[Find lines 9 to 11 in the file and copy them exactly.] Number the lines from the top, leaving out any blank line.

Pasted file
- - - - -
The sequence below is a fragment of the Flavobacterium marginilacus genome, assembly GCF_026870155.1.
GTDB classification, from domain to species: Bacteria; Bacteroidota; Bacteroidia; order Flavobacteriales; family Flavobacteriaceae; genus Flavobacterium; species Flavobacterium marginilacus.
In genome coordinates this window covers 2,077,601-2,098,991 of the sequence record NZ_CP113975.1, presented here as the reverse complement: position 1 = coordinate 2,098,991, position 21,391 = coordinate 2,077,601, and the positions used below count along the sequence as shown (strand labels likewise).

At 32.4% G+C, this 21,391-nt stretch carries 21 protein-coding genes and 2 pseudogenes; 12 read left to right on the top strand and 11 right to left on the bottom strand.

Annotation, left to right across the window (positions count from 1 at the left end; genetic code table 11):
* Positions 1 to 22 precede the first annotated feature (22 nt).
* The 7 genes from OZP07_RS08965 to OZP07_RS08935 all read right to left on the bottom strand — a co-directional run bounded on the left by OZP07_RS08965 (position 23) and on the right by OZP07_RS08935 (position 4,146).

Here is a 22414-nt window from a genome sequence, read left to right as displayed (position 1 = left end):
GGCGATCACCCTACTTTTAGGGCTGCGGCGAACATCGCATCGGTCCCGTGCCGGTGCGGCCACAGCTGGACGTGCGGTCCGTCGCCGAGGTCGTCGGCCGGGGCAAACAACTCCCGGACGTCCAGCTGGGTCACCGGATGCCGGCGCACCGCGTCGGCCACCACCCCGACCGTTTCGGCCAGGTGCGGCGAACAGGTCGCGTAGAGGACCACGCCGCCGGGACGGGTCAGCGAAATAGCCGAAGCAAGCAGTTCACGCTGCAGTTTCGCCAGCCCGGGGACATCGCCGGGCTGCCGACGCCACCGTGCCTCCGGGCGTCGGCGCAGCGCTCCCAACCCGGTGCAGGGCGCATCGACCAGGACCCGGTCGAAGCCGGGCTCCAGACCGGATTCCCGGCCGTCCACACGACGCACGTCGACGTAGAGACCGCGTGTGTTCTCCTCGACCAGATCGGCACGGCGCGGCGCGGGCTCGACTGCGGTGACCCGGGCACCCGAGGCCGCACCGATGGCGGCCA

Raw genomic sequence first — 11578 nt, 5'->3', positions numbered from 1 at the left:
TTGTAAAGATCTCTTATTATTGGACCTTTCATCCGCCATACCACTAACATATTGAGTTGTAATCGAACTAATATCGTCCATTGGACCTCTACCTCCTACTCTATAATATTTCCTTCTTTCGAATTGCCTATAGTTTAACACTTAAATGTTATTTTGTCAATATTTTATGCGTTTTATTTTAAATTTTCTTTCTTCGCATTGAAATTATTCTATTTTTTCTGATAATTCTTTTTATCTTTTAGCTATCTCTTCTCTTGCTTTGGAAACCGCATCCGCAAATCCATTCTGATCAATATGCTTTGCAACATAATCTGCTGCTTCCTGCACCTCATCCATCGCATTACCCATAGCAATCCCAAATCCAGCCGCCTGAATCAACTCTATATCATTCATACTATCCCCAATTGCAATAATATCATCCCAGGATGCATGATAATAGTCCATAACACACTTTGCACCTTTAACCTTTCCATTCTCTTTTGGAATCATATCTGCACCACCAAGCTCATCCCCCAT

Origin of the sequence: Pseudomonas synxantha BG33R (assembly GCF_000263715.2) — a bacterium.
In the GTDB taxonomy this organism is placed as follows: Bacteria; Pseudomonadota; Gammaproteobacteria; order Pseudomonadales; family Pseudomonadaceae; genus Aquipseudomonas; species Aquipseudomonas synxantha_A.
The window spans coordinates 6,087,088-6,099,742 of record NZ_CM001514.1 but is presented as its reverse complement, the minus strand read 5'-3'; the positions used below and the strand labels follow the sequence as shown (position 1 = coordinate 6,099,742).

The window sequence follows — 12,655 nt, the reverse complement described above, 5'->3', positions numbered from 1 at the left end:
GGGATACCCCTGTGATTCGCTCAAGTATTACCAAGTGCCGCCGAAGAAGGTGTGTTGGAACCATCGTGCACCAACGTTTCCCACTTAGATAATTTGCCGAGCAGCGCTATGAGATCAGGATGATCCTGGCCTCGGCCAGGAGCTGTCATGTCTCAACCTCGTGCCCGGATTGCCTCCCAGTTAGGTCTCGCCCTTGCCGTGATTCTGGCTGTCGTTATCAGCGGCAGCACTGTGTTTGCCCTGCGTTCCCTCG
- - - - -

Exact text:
GGCGATCACCCTACTTTTAGGGCTGCGGCGAACATCGCATCGGTCCCGTGCCGGTGCGGCCACAGCTGGACGTGCGGTCCGTCGCCGAGGTCGTCGGCCGGGGCAAACAACTCCCGGACGTCCAGCTGGGTCACCGGATGCCGGCGCACCGCGTCGGCCACCACCCCGACCGTTTCGGCCAGGTGCGGCGAACAGGTCGCGTAGAGGACCACGCCGCCGGGACGGGTCAGCGAAATAGCCGAAGCAAGCAGTTCACGCTGCAGTTTCGCCAGCCCGGGGACATCGCCGGGCTGCCGACGCCACCGTGCCTCCGGGCGTCGGCGCAGCGCTCCCAACCCGGTGCAGGGCGCATCGACCAGGACCCGGTCGAAGCCGGGCTCCAGACCGGATTCCCGGCCGTCCACACGACGCACGTCGACGTAGAGACCGCGTGTGTTCTCCTCGACCAGATCGGCACGGCGCGGCGCGGGCTCGACTGCGGTGACCCGGGCACCCGAGGCCGCACCGATGGCGGCCA

Raw genomic sequence first — 11578 nt, 5'->3', positions numbered from 1 at the left:
TTGTAAAGATCTCTTATTATTGGACCTTTCATCCGCCATACCACTAACATATTGAGTTGTAATCGAACTAATATCGTCCATTGGACCTCTACCTCCTACTCTATAATATTTCCTTCTTTCGAATTGCCTATAGTTTAACACTTAAATGTTATTTTGTCAATATTTTATGCGTTTTATTTTAAATTTTCTTTCTTCGCATTGAAATTATTCTATTTTTTCTGATAATTCTTTTTATCTTTTAGCTATCTCTTCTCTTGCTTTGGAAACCGCATCCGCAAATCCATTCTGATCAATATGCTTTGCAACATAATCTGCTGCTTCCTGCACCTCATCCATCGCATTACCCATAGCAATCCCAAATCCAGCCGCCTGAATCAACTCTATATCATTCATACTATCCCCAATTGCAATAATATCATCCCAGGATGCATGATAATAGTCCATAACACACTTTGCACCTTTAACCTTTCCATTCTCTTTTGGAATCATATCTGCACCACCAAGCTCATCCCCCAT